[Python-Dev] def ... decorate

Josiah Carlson jcarlson at uci.edu
Sat Aug 14 19:40:01 CEST 2004


> They are important. What I tried to say is that with decorators they sometime
> change. It did not happen with plain def-statement. So resulting signature
> must be in the docstring.

Ahh, but you did:
"Decorators could be destructive and change function completely, so it's
pitiful signature doesn't mean much."

Even when a signature changes, the signature is important both before
and after.  The person who is changing the signature must know the
original, and the person who is using must know the changed.  In both
cases, the signature is important, although the second suffers from a
lack of obvious visual documentation.  This is why, "I believe that any
decorator that destroys a signature willingly should be considered
broken."


> >> I always thought the natural order of definition is value to define first,
> >> definition to follow it.
> >
> >I don't know where this came from, but it is what we already have.
> >def fun(args):
> >    body
> 
> Probably, it comes from the math culture. Even HTML reflects this order.
> Most programming languages also stick to it.

I meant in this discussion.  You brought it up in the scope of
decorating functions, but the vast majority of function definitions
are standard function definitions, which all follow the (name, value)
ordering.


> >> lambda a mistake? lambda a mistake... -OX
> >
> >Yes, lambda a mistake:
> >http://www.linuxjournal.com/article.php?sid=2959
> 
> Maybe it was mistake to call it "lambda" a in math. But is Windows
> directories are called folders. Terminology tends to downgrade for laymen.

If you read the article, it says that due to the scoping rules in Python
at the time, it wasn't a naming problem, it was that the functionality
shouldn't have been added.


> My mind (and not only mine) is not static. Our discussion changed it.
> The only way to proof a solution is good is by having two or more
> opposite opinions.

Ahh, you have given up on the J3 syntax.  Great.


> >I am not aware of decorators in other languages, but I have kept my nose
> >out of most langauges developed since I discovered Python in 2000.
> 
> This is limiting your experience. In the same period I learned Ocaml alittle
> where function signatures are part of type. Ocaml intrest me because it has
> an efficient compiler (on par with C) but much less typing/functionality
> ratio.

As I already know the languages that are important for what I do (C/C++,
Lisp, Python, SML, Prolog, Mathematica), learning others is not a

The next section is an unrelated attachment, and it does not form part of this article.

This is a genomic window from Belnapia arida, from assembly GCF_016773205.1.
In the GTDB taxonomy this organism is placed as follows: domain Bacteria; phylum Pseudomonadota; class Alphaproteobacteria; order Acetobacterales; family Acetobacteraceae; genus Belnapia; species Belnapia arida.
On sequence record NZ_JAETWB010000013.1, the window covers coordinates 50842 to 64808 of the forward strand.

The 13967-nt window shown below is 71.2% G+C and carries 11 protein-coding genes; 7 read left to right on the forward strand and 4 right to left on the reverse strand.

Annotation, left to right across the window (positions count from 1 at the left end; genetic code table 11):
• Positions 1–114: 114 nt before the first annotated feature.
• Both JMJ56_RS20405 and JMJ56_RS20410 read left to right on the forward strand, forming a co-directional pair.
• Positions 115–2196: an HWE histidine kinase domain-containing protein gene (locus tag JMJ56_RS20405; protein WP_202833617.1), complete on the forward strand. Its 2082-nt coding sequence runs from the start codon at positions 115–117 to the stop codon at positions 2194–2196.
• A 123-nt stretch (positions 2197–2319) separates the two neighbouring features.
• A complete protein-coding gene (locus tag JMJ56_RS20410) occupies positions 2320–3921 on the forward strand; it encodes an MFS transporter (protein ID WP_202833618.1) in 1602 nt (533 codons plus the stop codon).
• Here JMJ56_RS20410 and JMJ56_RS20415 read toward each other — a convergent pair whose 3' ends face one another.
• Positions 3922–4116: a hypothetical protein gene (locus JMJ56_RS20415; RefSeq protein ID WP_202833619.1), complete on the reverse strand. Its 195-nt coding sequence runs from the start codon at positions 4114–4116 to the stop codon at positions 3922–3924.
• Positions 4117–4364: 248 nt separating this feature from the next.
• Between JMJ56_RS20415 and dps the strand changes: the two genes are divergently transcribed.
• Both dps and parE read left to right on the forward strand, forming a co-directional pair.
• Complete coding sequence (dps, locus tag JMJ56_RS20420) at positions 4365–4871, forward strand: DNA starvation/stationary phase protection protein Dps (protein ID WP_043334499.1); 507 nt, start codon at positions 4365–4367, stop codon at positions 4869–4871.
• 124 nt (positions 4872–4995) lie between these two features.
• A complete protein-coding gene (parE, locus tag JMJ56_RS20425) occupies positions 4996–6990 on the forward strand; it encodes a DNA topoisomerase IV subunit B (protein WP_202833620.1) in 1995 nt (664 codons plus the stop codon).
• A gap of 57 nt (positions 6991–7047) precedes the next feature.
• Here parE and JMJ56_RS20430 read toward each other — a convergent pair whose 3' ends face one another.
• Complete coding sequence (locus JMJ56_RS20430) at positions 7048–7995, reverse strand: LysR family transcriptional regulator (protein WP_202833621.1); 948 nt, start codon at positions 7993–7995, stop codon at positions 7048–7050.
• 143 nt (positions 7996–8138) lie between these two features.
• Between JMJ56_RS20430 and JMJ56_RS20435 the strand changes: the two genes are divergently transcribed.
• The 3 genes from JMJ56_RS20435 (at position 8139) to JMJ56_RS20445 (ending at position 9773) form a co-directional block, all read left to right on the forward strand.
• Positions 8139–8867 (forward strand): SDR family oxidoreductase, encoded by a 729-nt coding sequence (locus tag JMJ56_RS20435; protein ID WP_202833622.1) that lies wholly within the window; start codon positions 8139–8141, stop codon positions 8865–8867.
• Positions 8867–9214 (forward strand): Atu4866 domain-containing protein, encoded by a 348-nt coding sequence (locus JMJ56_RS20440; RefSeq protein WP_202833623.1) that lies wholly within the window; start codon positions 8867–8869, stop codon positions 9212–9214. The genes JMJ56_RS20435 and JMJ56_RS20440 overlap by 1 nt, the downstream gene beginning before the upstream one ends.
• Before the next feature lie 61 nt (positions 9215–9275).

priority.  Really, I should have stated myself more clearly in my
original post that you quote; I've browsed through various language
documentations over the last few years (Eiffel, Ocaml, Perl, Rexx, TCL,
etc.), but none of them made me jump out with "wow, that's awesome" as
Python did 4 years ago - which is why I haven't bothered to learn them.


> >> Aren't decorators functional programming everyday feature, when
> >> (in some programming languages) it is normal to define function as
> >> a superposition of simpler ones?
> >
> >That is like saying that all programming is functional.  Is prolog a
> >functional programming language?  No, it is a logic programming language,
> >yet it is common in Prolog to see the following:
> >
> >my_and(a, b) = my_bool(a) and my_bool(b)
> 
> Not sure hat you wanted to express, but I wanted to say that in FP
> languages decorators do not require special syntax as they are just
> normal expressions involving function transformations.

Even non-functional languages can /look/ like functional languages,
composing complex functions and algorithms from simple ones.  Python's
scoping and side-effects, I believe, keep it from being a functional
language.


> Well, LISP doesn't require special syntax for any feature <wink>.

If you want to be technical, Python doesn't require special syntax for
decoration, it just makes it more convenient.  And yes, I forgot about
Lisp.  Thinking about it, most languages with a sort of object
encapsulation ability allow decorations.  While it would be a bit ugly,
one could do function decoration with C++ and the lovely void*.

> P.S. I feel tired by this discussion. And it is c.l.p one,
> not python-dev. As we do not have enough ON TOPIC points
> of disageement, I do not want to continue.

Agreed.

 - Josiah




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